TIMO-JUHANI KYLLÖNEN (b.1955): Symphony No. 1, Op. 8, Lichtenthal, Op. 43, Accordion Concerto No. 1, Op. 60, Concerto grosso, Op. 65.
Catalogue Number: 02K104
Reference: ABCD 256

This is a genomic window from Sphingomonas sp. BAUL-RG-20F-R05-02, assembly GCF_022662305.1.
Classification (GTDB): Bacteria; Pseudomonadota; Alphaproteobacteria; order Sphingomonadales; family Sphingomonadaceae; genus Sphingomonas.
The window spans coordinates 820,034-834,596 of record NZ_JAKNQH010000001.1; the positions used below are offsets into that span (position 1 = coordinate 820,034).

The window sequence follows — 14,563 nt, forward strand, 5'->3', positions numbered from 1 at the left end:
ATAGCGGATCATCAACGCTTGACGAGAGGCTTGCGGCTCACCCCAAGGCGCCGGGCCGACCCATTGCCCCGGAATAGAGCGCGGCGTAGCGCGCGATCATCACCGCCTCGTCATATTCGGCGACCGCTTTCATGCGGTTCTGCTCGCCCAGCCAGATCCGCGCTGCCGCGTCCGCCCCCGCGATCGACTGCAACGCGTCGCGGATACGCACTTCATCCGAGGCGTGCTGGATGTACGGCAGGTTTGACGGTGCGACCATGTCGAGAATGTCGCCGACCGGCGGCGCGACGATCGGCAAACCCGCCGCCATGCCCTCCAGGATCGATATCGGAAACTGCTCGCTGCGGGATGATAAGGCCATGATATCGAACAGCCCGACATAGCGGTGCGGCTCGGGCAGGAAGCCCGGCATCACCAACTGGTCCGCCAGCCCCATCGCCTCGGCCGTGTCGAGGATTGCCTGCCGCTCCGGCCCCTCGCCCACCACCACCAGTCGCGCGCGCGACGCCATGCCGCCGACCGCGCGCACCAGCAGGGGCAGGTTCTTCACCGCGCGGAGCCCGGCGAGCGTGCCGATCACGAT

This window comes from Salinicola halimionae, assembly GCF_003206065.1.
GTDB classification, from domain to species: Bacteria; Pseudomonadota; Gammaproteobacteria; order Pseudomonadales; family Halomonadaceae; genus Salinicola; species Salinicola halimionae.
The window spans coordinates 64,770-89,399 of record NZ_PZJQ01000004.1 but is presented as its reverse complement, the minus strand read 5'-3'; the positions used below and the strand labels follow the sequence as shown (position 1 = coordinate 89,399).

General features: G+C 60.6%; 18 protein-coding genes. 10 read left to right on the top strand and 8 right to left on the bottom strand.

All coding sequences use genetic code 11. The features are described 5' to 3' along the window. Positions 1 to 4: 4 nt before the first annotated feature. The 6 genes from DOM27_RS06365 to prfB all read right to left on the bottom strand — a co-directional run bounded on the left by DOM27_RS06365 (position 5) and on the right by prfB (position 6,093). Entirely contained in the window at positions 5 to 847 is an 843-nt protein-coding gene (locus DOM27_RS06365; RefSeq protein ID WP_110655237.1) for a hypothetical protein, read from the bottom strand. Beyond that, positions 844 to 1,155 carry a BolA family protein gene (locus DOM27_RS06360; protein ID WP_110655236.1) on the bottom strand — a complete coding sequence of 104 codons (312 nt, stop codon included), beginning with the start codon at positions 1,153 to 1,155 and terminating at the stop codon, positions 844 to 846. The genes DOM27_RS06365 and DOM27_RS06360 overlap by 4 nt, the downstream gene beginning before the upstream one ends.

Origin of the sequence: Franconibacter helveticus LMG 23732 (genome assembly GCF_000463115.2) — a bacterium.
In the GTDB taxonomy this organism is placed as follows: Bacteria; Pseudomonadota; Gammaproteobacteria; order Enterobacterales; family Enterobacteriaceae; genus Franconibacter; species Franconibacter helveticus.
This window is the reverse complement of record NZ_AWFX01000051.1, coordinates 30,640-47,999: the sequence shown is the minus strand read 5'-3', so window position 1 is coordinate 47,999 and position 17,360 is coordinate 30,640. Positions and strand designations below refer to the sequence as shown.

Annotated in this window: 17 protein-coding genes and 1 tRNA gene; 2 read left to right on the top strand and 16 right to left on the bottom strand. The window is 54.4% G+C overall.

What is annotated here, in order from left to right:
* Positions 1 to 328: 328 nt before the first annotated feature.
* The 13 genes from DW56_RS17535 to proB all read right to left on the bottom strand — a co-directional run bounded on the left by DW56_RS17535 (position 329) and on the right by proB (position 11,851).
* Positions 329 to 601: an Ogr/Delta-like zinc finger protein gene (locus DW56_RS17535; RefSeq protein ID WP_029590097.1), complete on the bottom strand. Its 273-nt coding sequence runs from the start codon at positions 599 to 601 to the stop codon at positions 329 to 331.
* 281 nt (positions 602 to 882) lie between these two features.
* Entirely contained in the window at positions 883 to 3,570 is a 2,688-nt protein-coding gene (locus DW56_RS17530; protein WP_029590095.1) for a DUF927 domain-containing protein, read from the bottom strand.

Description: By studying in Russia from 1976, Kyllönen avoided the tendencies toward serialist modernism that were taking root in his native Finland among composers of his generation, and immersed himself in the more tonally based Soviet post-Shostakovich æsthetic still current there, which was more in accord with his own Romantic, communicative temperament and adherence to rich harmony and eloquent melody. Thus it is that his early symphony has more than a little in common with the previous generation of Finnish symphonists - Sallinen for instance, and to some extent, Aho. The energetic and colorful concerto (the composer's own instrument) recalls Khachaturian, and acknowledges the solo instrument's Latin American background. The first movement is decisive and tough, the second a Sibelian atmospheric nature tone-painting, leading to a high-energy finale. Lichtenthal is a tone-poem related to the location of the Brahms house in Baden-Baden, and opens with a decisive and massive Brahmsian motif which sets the stage for a powerful and impressive orchestral dialogue, intriguingly colored by elements absorbed during the composer's travels in South America, though the overall felling of the work is a central-European massiveness, the atmosphere more of the Black Forest than the Rain Forest. The Concerto Grosso is a contemporary take on the Baroque form, with orchestral soloists (including percussion) in lively discourse with the orchestral group, as in the other works here in an appealing tonal idiom strongly reminiscent of Shostakovich. Matti Rantanen (accordion), St. Petersburg State Academic Capella Symphony Orchestra; Alexander Chernushenko.